DSC01806 (1300x1068)Kerstmis arrived at the Vrijthof, lights aglow and people shopping the gift stalls ahead of Pakjesavond.  The December 5 celebration, St. Nicholas Eve, is for gift-giving, accompanied by clever poems, and separates the commercial celebration from the religious holidays. 

DSC01800 (937x1300)Magical Maastricht 2013 definitely leans to the commercial end of things.  The festival expands and shrinks with the economy: several years ago it sprawled exuberantly across six separate venues with two ice rinks. This year, the post-bubble feest doesn’t quite fill the town square.  Still, it’s brightly lit and colourful:  the Sky Wheel is turning, the sausages are cooking, and the skaters are gliding over the ice.

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andreAnd Andre Rieu’s Advent Calendar, my favourite homage to holiday excess, is open for crackling business.  ‘accompanied by his”Home for Christmas” movie: the trailer is worth a look if your unfamiliar with the Rieu phenomena.

I rolled into town off the 8 am ferry from Dover, far too early to be up and out of bed for the pre-rush hour drive.

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The miles rolled by quickly and I was into town at 2.  By 7, I was enjoying mulled gluhwijn and steaming krakauer, under the big tent, my traditional eerste nacht of the season.

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Magical, indeed…

Sunday, December 1, 2013

Art weekend in London

DSC01698 (1300x972)What’s the best cure for a week of pushing the baubles forward a few inches for the various businesses, joining the cooks for expat Thanksgiving, and restless nights too filled with lonely worries?

A weekend in London, of course.

DSC01689 (976x1300)It was a carefree and delightful break – a good musical, some decent Thai food, a provocative art exhibition:  ‘civilized breakfast, laughter over strolling lunch, and late-night wines.   The decorations were out, fully lit a festive backdrop to the Christmas shopping crowds.  Covent Gardens (above) were particularly good, along with the Parliament display.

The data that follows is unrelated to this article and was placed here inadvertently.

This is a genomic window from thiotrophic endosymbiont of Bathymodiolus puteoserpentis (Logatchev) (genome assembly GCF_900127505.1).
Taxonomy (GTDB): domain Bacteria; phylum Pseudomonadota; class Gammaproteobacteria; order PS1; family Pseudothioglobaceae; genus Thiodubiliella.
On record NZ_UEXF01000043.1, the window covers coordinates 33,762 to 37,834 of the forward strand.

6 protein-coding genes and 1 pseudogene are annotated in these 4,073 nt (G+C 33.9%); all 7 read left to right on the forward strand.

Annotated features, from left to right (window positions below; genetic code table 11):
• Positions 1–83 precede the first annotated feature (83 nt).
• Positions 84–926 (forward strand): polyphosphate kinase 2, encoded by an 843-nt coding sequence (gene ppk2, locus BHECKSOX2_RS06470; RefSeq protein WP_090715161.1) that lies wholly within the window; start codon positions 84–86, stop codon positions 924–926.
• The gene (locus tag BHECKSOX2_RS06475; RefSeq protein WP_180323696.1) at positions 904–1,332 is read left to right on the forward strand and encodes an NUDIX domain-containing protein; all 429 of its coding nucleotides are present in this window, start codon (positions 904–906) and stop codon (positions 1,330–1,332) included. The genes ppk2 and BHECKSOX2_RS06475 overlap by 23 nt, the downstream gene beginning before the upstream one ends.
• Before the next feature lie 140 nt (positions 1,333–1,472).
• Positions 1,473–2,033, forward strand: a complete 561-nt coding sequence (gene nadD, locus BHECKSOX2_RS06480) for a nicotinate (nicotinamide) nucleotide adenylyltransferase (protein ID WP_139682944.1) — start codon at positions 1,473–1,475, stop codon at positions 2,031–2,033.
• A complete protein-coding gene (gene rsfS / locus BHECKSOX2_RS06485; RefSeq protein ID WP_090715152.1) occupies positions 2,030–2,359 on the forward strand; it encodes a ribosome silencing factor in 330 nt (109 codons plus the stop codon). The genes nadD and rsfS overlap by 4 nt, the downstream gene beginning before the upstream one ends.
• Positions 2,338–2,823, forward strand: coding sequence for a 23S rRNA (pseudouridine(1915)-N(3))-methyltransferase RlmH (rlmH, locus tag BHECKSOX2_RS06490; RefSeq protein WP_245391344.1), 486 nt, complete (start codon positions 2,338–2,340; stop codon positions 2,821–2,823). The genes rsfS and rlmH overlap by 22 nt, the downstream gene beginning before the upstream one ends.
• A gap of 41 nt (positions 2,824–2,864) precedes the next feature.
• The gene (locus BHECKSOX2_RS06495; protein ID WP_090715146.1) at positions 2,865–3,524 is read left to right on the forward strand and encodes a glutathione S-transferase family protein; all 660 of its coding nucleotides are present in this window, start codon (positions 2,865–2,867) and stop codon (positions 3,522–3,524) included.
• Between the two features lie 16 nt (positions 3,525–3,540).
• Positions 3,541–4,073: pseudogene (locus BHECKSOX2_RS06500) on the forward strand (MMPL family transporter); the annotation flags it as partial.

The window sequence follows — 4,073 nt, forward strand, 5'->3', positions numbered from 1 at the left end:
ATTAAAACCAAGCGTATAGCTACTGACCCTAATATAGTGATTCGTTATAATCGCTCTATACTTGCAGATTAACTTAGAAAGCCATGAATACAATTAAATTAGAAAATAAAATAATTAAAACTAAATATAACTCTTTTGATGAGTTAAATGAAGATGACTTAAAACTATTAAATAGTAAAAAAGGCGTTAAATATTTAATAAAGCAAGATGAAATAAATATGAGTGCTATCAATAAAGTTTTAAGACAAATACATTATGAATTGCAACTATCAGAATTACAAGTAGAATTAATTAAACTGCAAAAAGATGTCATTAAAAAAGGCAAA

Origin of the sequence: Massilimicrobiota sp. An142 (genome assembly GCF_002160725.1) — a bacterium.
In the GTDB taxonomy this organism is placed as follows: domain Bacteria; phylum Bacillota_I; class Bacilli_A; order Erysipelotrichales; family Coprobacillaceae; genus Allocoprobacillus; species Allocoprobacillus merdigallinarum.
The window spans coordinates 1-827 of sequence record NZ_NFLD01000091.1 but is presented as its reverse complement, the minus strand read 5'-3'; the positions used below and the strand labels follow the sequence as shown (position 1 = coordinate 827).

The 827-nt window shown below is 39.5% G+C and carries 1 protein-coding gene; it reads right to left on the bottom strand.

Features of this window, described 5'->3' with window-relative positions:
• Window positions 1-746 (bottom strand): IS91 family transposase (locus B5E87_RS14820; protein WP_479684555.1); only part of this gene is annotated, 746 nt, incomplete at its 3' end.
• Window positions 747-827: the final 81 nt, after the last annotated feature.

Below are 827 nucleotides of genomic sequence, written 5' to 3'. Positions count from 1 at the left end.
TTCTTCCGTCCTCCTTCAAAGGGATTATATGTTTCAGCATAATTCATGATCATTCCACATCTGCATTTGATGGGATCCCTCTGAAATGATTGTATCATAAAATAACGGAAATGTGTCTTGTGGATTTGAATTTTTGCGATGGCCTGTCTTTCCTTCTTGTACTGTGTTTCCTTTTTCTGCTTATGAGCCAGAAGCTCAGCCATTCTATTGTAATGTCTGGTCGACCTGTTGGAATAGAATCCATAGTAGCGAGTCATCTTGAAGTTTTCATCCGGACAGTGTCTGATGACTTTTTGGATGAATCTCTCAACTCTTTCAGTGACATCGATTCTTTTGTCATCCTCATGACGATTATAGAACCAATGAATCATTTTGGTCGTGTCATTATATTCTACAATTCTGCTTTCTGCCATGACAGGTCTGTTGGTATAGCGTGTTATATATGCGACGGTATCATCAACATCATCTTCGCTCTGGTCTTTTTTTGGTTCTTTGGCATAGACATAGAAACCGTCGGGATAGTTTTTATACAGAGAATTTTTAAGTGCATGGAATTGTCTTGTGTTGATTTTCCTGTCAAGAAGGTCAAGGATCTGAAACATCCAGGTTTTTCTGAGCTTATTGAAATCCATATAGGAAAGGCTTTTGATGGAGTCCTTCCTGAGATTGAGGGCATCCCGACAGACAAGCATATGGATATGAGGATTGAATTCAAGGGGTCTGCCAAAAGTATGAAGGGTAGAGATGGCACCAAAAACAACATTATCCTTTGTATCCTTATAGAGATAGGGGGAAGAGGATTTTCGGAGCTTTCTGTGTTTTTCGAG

DSC01682 (1300x975)The theatre afternoon was Billy Elliot,  telling the story of the son of a Yorkshire coal miner, destined to join the Royal Ballet.  The staging was good, with strong performances in the roles of the parents (especially the father), the gay best friend, Billy Elliot 1and the shadow dancer. 

The politics of the miner’s strike against Thatcher were almost superfluous and the counterpoint to Billy’s rise wasn’t an equal balance of drama. (The Pitman Painters captured the idealism and class struggles better, although from a different period). Nonetheless, it reminds me that, even in societies governed by Rule of Law, an elite gets to make and interpret the Law for themselves and for others.

Politics aside, the scenes of the father coming to terms with his son’s ambitions tugged at me, as did the grandmother’s memories of her husband, a horrible person apart from being redeemed as a lovely dancer.

Barbican-Pop-Art-DesignThe exhibition was Pop, Art, Design at the Barbican, a fascinating exploration of the sculptures, paintings, and found objects of the decade that consumerism merged with art.  I thought that there were two parallel themes.  One was the elevation of advertising and design to the level of art, as in the Braun design of a toaster (Braun was clearly the Apple of it’s time, aspiring to elegant functionality with Richard Hamilton anticipating the role that Jonathan Ive filled decades later). The other was art’s critique of consumerism, playing with the images and slogans of branding and advertising in both admiration an warning. 

Andy Warhol was included, but his works were less imaginative than many of the other works on display.

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Getano Pesce’s Moloch and Up were appealing, as was Gunnar Andersen’s Portrait of my Mother’s Chesterfield Chair.  The show notes were gibberish, there was no Peter Max or moirĂ© art, but the groupings were well chosen and the exhibit made me think (as well as the Guardian).

My favourite part is still to pause at the end, balcony overlooking the gallery, and discuss which works connected with us, and with one another, best.

All in all, a lovely time with shared with the seasonal trimmings, w_wenzen, and the City.  ‘Off to an 8 am ferry in the morning, though, back to Maastricht for work and markets through the coming week.